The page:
Imagine watching 10 short films back to back and out of the 10 only three are worthy of being called nice. That was my situation while I watched the new Malayalam movie Crossroad which is a compilation of 10 films by 10 directors focusing on femininity. Except for the three relatively good ones, for all the other mediocre melodramatic ones in this anthology I found myself thinking “who talks like this?”

Oru Rathriyude Kooli: The first and the best in the whole film. This film has the least verbal approach in representing irony. The film talks about an unprecedented event happening in the life of a sex worker. It was the kind of film I enjoyed as it showed the presence of a director who adds something more to the script. Padmapriya’s portrayal of the character was pretty elegant and Madhupal proves yet again why he is a quality film maker.

Kaaval: Probably the tackiest in the list. Patriotism and feminism in this film are really on the surface level. It talks about the family of a Jawan. His wife is constantly motivating their son about patriotic things and it has moments that will remind you of some of the 70’s and 80’s movie clichés. Audience were laughing towards the climax of this film by Nemom Pushparaj for the shoddy dramatization.

Pakshikalude Manam: When you watch off beat films, you can easily identify the pseudo ones and the honest ones just by concentrating on the conversations in them. This film directed by Nayana Suryan had some of the bizarre conversations which make you feel that they are trying too desperately to sound sophisticated. Performance of Mythili in this film was also really bad.

Mounam: The conversation issue is there in this one too. This film by Babu Thiruvalla is focusing on an issue that needs to be addressed. Certain religious belief that restricts the woman from having a proper life is the concern here. But the stage drama kind of feel in every frame makes it a competitor against daily soaps.

Badar: Asok R Nath’s film comes with the claim that it is based on a true story. But the problem is with the level of dramatization. Characters in this movie are talking in the most artificial way one can imagine. Even professional drama artists deliver a convincing depiction of loud performances. Mamta Mohandas saying all those dialogues with that diction makes it even more unreal.

Mudra: This movie was the first one to play after the interval and I have to say that even though it wasn’t anything great, the normalcy it had gave a big relief. The story of this movie is something very similar to the block buster Kadha Parayumbol and what Albert and team have done is tweaking the backdrop and replacing it with two women. Anjali Nair and Isha Talwar play the two important characters in this film.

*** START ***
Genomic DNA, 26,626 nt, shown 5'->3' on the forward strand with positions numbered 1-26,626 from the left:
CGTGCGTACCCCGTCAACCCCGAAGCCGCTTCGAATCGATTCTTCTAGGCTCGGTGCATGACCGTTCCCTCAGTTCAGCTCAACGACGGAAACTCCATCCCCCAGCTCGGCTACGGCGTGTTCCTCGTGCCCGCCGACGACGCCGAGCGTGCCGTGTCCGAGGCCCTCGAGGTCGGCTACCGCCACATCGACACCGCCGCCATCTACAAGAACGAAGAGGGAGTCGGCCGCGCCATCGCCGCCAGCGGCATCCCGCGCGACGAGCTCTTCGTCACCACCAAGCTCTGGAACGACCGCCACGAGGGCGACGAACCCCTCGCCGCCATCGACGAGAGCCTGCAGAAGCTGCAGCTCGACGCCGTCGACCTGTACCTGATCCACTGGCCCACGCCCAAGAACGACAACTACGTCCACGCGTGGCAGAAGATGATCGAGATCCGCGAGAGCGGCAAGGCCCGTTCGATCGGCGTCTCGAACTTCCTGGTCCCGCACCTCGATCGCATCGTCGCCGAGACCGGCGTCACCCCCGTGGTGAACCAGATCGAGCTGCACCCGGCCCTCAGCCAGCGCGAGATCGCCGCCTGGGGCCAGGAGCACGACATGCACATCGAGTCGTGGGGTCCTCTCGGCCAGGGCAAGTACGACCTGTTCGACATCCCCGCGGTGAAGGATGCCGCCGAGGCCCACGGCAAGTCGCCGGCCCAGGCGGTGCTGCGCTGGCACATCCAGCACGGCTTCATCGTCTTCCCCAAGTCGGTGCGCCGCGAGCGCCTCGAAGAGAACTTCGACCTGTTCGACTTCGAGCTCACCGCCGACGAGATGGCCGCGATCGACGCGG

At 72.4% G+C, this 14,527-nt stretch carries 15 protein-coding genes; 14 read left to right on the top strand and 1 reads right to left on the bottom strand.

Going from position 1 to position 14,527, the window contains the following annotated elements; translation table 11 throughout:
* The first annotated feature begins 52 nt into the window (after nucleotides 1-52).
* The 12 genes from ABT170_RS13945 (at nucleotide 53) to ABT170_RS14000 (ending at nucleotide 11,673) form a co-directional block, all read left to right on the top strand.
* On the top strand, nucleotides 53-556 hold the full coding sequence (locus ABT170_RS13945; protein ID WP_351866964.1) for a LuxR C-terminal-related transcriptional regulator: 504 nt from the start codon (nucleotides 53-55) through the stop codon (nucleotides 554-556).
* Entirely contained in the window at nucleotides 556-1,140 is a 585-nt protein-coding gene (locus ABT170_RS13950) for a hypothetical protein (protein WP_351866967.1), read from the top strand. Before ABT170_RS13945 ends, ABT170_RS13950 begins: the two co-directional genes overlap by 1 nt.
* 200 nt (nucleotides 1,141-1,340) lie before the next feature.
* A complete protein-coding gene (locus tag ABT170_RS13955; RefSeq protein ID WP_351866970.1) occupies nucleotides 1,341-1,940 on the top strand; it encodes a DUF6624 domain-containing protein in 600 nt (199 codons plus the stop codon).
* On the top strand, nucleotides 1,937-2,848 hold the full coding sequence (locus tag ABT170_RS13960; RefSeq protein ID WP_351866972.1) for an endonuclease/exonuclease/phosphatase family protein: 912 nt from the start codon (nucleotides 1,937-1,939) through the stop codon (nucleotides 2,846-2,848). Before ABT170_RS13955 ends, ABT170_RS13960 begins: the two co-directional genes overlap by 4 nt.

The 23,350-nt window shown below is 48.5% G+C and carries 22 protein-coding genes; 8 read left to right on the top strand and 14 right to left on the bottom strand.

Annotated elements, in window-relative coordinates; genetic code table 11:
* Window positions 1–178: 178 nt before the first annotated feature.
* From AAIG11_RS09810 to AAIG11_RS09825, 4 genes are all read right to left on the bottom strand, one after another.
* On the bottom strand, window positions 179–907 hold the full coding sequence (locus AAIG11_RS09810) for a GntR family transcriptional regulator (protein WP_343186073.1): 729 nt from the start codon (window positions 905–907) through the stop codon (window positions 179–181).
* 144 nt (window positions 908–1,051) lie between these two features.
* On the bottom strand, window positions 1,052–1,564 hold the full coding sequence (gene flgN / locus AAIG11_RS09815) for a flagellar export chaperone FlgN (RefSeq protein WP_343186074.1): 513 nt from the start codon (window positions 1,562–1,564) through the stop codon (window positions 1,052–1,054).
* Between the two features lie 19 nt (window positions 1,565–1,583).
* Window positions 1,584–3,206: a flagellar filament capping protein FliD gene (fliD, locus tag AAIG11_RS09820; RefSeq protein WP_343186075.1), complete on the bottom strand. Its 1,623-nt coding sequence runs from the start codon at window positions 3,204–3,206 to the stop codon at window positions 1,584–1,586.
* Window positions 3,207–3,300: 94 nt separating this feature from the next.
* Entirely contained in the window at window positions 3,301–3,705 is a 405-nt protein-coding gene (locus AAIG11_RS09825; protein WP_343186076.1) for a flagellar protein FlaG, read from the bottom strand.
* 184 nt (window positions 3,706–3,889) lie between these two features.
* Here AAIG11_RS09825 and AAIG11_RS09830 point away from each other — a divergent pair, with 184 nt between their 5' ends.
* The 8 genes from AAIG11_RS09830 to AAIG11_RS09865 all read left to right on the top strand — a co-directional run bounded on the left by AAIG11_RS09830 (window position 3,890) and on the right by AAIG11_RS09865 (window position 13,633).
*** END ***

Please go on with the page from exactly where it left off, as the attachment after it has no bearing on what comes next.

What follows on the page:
Lake House: This film from Shashi Paravoor starring Rahul Madhav and Richa Panai is another old school outdated formula that tests your patience. The sort of superficial melodrama this movie has is something that Malayalam cinema had bid adieu a long time back.

Kodeshyan: This movie is directed by Pradeep Nair and written by Jayaraj. What it explores is the loneliness of elderly people these days and how their children don’t understand them. We have seen similar themes in mainstream movies. The drama is there in the treatment and the impact is more on a preachy level rather than being a heartening one. Veteran actress Kanchana has played the central character very effectively.

Cherivu: This movie is probably the only light hearted one in the lot. It has a very close resemblance with the Anjali Menon film Happy Journey in Kerala Café. Because of the light heartedness it feels like an enjoyable short film even after being predictable. This Avira Rebecca film starring Srinda and Manoj K Jayan has certain sarcastic undertones too.

Pinpe Nadappaval: This bonsai version of 22 Female Kottayam is undeniably better than the last Lenin Rajendran film I saw (Edavappathy). This preachy social drama’s only major positive is the performance of leading lady Anjana Chandran, if her voice was not dubbed by anyone else.

Rating: 2/5

Final Thoughts

Except for the three relatively good ones, for all the other mediocre melodramatic ones in this anthology I found myself thinking “who talks like this?


Green: Recommended Content

Orange: The In-Between Ones

Red: Not Recommended


By Aswin Bharadwaj

Founder and editor of Lensmen Reviews.

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